To Serve God and Mammon: Church-State Relations in American Politics

By Ted G. Jelen | Go to book overview

Appendix
Selected Supreme Court Decisions

Marbury v. Madison, 5 U.S. (1 Cranch) 137 (1803). Dismissed Marbury's petition for a writ of mandamus to gain federal office. Established a precedent for the Court's power of judicial review.

Slaughterhouse Cases, 83 U.S. (16 Wall) 36 (1872). Limited the scope of the Privileges and Immunities Clause of the Fourteenth Amendment. Made Due Process and Equal Protection clauses principal vehicles for protecting civil liberties from infringement by state governments.

Reynolds v. United States, 98 U.S. 145 (1879). Upheld federal criminal law prohibiting polygamy and denied a Mormon's free exercise claim to the practice. Distinguished between beliefs (which could not be regulated) and actions (which could).

Chicago, Burlington, and Quincy Railroad Co. v. Chicago, 166 U.S. 225 (1897). The first case in which a liberty listed in the Bill of Rights was "incorporated" to include protection from infringement by a state government.

Weeks v. United States, 232 U.S. 383 (1914). Established "exclusionary rule" (disallowing presentation of illegally obtained evidence in criminal trials) for criminal cases in federal courts.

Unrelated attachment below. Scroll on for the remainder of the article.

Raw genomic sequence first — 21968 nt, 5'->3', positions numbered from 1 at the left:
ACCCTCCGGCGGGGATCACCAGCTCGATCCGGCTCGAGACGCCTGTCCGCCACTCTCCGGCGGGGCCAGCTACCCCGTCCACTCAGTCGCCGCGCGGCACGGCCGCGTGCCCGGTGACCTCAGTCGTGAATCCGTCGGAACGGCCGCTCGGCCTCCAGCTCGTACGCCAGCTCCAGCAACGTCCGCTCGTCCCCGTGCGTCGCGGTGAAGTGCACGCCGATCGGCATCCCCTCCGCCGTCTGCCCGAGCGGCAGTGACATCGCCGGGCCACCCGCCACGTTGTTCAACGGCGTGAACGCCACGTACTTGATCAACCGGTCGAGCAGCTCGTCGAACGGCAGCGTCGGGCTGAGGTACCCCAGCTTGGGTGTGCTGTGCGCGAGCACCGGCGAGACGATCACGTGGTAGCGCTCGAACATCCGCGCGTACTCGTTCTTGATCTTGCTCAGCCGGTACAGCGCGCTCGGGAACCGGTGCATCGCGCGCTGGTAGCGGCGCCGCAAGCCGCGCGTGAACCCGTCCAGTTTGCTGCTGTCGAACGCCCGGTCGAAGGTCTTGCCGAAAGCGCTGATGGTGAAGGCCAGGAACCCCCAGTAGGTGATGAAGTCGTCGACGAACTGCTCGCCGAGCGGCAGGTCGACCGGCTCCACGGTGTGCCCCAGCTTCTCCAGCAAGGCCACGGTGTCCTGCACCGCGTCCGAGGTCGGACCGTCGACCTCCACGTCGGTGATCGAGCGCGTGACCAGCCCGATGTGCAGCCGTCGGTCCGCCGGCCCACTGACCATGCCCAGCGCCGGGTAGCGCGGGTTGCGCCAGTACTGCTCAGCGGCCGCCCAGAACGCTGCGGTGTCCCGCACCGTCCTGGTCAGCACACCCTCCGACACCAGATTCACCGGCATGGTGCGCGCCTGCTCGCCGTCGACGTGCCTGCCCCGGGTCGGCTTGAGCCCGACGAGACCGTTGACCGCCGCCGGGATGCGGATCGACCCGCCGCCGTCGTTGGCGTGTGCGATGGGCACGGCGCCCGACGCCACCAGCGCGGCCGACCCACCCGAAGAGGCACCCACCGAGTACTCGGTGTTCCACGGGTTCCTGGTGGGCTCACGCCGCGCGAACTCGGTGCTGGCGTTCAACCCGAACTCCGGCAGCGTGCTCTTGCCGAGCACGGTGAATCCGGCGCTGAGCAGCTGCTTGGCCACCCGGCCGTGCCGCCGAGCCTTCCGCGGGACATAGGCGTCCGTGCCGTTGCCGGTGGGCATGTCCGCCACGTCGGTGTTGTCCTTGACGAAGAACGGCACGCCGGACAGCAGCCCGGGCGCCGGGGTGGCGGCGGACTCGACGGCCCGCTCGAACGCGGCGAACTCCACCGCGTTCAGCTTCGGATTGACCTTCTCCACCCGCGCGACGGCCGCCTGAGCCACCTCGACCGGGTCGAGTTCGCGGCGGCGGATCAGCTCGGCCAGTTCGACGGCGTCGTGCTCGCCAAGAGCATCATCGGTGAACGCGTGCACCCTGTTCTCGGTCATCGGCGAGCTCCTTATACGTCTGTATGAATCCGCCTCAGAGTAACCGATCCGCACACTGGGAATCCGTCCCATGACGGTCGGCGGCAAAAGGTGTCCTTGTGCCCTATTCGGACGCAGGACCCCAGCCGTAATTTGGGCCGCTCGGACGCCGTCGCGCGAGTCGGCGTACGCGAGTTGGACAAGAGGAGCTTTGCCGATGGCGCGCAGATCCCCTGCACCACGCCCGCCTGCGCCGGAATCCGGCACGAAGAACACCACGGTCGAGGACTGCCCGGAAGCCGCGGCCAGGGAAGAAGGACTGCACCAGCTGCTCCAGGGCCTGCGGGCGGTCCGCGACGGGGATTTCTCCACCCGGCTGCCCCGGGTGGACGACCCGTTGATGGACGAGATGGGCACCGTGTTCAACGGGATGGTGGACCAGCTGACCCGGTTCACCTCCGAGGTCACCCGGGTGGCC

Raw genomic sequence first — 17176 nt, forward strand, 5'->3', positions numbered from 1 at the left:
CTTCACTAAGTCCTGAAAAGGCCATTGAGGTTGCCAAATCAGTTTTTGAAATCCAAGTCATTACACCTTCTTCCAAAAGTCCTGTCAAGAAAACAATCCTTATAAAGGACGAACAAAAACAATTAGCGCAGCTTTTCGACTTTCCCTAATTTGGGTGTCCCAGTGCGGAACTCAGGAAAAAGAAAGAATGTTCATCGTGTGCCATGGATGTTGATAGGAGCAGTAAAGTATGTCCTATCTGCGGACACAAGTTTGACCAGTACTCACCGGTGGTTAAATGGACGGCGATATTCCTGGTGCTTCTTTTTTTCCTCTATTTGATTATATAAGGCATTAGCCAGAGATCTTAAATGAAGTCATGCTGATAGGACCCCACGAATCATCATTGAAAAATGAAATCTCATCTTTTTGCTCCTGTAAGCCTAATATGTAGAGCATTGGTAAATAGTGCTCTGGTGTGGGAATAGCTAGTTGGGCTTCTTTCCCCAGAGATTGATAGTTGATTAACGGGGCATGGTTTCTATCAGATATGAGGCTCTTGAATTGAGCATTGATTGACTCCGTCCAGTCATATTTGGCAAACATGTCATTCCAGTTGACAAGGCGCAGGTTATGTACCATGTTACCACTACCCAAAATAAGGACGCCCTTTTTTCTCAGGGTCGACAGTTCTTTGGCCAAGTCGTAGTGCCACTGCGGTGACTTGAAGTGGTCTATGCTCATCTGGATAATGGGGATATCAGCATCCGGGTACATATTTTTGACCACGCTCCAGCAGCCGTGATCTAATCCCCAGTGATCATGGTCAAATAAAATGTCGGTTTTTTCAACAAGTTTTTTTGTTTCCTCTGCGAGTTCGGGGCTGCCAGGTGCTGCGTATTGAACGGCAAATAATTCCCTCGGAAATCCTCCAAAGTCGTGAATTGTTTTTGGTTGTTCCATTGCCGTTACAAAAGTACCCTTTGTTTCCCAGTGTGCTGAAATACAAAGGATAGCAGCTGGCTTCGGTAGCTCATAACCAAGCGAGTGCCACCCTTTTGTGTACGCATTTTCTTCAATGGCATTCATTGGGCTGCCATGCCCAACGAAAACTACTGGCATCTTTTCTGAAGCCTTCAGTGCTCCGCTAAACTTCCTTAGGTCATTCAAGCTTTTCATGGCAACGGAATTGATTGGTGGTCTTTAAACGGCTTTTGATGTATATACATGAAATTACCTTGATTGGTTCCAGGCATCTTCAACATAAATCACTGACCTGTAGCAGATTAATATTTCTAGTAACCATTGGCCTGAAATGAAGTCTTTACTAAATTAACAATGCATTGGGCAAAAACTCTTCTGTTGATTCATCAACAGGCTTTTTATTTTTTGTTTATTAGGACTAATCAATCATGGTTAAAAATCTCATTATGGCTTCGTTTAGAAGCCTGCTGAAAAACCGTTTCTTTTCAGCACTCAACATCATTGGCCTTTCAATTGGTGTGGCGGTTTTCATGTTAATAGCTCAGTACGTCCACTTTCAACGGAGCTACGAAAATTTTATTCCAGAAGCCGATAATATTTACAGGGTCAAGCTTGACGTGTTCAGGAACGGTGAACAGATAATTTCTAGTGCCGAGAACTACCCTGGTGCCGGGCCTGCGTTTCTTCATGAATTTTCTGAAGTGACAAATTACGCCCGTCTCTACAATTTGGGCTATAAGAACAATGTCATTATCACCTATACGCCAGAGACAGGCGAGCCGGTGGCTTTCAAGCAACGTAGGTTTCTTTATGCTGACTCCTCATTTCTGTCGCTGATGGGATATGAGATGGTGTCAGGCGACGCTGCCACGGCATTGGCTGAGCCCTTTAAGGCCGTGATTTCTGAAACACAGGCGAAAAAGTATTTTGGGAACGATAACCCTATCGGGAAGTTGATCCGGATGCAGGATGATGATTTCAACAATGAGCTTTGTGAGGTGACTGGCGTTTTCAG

Cantwell v. Connecticut, 310 U.S. 296 (1940). Free Exercise Clause expressly applied to the states through the Fourteenth Amendment; overturned a city licensing law requiring religious groups to obtain licenses before engaging in solicitation.

Minersville School District v. Gobitis, 310 U.S. 586 (1940). Public school requirement of saluting and pledging allegiance to the American flag does not merit Free Exercise exemption.

West Virginia State Board of Education v. Barnette, 319 U.S. 157 (1943). Overruled Gobitis; First Amendment provides exemption from mandatory participation in rituals that parties conscientiously oppose—including saluting the flag in a public school classroom.

Everson v. Board of Education, 330 U.S. 1 (1947). Applied the Establishment Clause to the states through the Fourteenth Amendment, but upheld the practice of states' providing school bus transportation to religious and public school children alike.

Zorach v. Clauson, 343 U.S. 306 (1952). Upheld the constitutionality of granting students released time from public schools to attend religious education or services; such released time does not violate Establishment Clause.

Brown v. Board of Education of Topeka, 347 U.S. 483 (1954). Ruled segregation of public schools by race a violation of the Equal Protection Clause of the Fourteenth Amendment. This case is widely regarded as an instance of judicial activism by the Warren Court.

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